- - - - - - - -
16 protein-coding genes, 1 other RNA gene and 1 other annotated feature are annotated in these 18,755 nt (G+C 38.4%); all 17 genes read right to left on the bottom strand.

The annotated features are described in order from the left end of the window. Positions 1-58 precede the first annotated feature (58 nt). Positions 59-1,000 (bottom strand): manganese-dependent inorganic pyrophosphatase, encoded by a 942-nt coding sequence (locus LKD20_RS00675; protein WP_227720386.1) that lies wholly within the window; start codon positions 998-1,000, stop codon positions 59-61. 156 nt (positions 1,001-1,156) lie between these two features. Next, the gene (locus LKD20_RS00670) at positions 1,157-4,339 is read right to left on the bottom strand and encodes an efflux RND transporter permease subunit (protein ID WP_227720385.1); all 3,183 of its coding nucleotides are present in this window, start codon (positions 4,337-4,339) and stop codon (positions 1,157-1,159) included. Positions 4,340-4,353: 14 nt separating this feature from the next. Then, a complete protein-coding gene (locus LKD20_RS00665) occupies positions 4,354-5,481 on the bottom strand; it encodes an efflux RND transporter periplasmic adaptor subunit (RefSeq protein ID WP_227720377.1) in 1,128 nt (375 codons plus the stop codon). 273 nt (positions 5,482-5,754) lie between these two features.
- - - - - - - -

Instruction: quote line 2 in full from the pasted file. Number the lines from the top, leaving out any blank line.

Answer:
The annotated features are described in order from the left end of the window. Positions 1-58 precede the first annotated feature (58 nt). Positions 59-1,000 (bottom strand): manganese-dependent inorganic pyrophosphatase, encoded by a 942-nt coding sequence (locus LKD20_RS00675; protein WP_227720386.1) that lies wholly within the window; start codon positions 998-1,000, stop codon positions 59-61. 156 nt (positions 1,001-1,156) lie between these two features. Next, the gene (locus LKD20_RS00670) at positions 1,157-4,339 is read right to left on the bottom strand and encodes an efflux RND transporter permease subunit (protein ID WP_227720385.1); all 3,183 of its coding nucleotides are present in this window, start codon (positions 4,337-4,339) and stop codon (positions 1,157-1,159) included. Positions 4,340-4,353: 14 nt separating this feature from the next. Then, a complete protein-coding gene (locus LKD20_RS00665) occupies positions 4,354-5,481 on the bottom strand; it encodes an efflux RND transporter periplasmic adaptor subunit (RefSeq protein ID WP_227720377.1) in 1,128 nt (375 codons plus the stop codon). 273 nt (positions 5,482-5,754) lie between these two features.